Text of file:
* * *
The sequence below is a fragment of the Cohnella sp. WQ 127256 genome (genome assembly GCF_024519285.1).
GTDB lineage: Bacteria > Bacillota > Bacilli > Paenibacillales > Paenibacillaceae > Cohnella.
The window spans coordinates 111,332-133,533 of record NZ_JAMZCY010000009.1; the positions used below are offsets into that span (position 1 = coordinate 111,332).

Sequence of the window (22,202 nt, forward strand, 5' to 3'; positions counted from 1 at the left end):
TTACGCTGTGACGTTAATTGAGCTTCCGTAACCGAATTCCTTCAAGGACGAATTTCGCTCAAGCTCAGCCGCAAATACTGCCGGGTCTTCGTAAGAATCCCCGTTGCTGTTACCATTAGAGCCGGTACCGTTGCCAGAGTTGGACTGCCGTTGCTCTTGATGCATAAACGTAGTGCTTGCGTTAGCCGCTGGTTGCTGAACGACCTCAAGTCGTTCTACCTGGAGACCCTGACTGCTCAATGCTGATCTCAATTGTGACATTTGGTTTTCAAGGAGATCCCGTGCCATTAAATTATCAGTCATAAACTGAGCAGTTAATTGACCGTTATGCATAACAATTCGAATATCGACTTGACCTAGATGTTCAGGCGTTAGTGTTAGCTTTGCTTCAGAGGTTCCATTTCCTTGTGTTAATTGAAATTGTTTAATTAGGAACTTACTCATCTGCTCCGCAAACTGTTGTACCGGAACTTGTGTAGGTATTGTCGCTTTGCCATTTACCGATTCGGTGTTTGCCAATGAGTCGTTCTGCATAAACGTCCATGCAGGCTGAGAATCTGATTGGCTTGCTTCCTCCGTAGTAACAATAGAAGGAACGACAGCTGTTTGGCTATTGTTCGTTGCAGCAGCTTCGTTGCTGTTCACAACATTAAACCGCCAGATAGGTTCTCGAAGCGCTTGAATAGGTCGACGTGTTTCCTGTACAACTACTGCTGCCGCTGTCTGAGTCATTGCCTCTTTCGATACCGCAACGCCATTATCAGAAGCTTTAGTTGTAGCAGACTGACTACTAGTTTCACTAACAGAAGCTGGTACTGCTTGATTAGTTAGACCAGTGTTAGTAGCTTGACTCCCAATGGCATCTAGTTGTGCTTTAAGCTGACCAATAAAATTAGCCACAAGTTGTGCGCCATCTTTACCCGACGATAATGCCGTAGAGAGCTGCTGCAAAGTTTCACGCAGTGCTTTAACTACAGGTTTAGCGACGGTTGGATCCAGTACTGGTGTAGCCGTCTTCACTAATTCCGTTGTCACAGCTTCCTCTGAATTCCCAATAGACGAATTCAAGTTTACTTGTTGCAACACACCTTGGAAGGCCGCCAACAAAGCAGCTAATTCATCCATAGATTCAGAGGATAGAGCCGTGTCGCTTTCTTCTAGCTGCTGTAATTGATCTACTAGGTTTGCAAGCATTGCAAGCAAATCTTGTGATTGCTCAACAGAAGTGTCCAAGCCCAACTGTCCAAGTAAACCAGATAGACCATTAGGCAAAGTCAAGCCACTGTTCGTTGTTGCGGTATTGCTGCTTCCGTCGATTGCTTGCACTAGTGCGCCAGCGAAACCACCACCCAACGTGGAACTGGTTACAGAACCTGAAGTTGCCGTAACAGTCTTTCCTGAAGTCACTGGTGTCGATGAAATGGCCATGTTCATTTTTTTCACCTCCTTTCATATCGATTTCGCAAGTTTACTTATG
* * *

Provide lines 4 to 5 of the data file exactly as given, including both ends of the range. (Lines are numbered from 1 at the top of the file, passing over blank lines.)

Sequence of the window (22,202 nt, forward strand, 5' to 3'; positions counted from 1 at the left end):
TTACGCTGTGACGTTAATTGAGCTTCCGTAACCGAATTCCTTCAAGGACGAATTTCGCTCAAGCTCAGCCGCAAATACTGCCGGGTCTTCGTAAGAATCCCCGTTGCTGTTACCATTAGAGCCGGTACCGTTGCCAGAGTTGGACTGCCGTTGCTCTTGATGCATAAACGTAGTGCTTGCGTTAGCCGCTGGTTGCTGAACGACCTCAAGTCGTTCTACCTGGAGACCCTGACTGCTCAATGCTGATCTCAATTGTGACATTTGGTTTTCAAGGAGATCCCGTGCCATTAAATTATCAGTCATAAACTGAGCAGTTAATTGACCGTTATGCATAACAATTCGAATATCGACTTGACCTAGATGTTCAGGCGTTAGTGTTAGCTTTGCTTCAGAGGTTCCATTTCCTTGTGTTAATTGAAATTGTTTAATTAGGAACTTACTCATCTGCTCCGCAAACTGTTGTACCGGAACTTGTGTAGGTATTGTCGCTTTGCCATTTACCGATTCGGTGTTTGCCAATGAGTCGTTCTGCATAAACGTCCATGCAGGCTGAGAATCTGATTGGCTTGCTTCCTCCGTAGTAACAATAGAAGGAACGACAGCTGTTTGGCTATTGTTCGTTGCAGCAGCTTCGTTGCTGTTCACAACATTAAACCGCCAGATAGGTTCTCGAAGCGCTTGAATAGGTCGACGTGTTTCCTGTACAACTACTGCTGCCGCTGTCTGAGTCATTGCCTCTTTCGATACCGCAACGCCATTATCAGAAGCTTTAGTTGTAGCAGACTGACTACTAGTTTCACTAACAGAAGCTGGTACTGCTTGATTAGTTAGACCAGTGTTAGTAGCTTGACTCCCAATGGCATCTAGTTGTGCTTTAAGCTGACCAATAAAATTAGCCACAAGTTGTGCGCCATCTTTACCCGACGATAATGCCGTAGAGAGCTGCTGCAAAGTTTCACGCAGTGCTTTAACTACAGGTTTAGCGACGGTTGGATCCAGTACTGGTGTAGCCGTCTTCACTAATTCCGTTGTCACAGCTTCCTCTGAATTCCCAATAGACGAATTCAAGTTTACTTGTTGCAACACACCTTGGAAGGCCGCCAACAAAGCAGCTAATTCATCCATAGATTCAGAGGATAGAGCCGTGTCGCTTTCTTCTAGCTGCTGTAATTGATCTACTAGGTTTGCAAGCATTGCAAGCAAATCTTGTGATTGCTCAACAGAAGTGTCCAAGCCCAACTGTCCAAGTAAACCAGATAGACCATTAGGCAAAGTCAAGCCACTGTTCGTTGTTGCGGTATTGCTGCTTCCGTCGATTGCTTGCACTAGTGCGCCAGCGAAACCACCACCCAACGTGGAACTGGTTACAGAACCTGAAGTTGCCGTAACAGTCTTTCCTGAAGTCACTGGTGTCGATGAAATGGCCATGTTCATTTTTTTCACCTCCTTTCATATCGATTTCGCAAGTTTACTTATG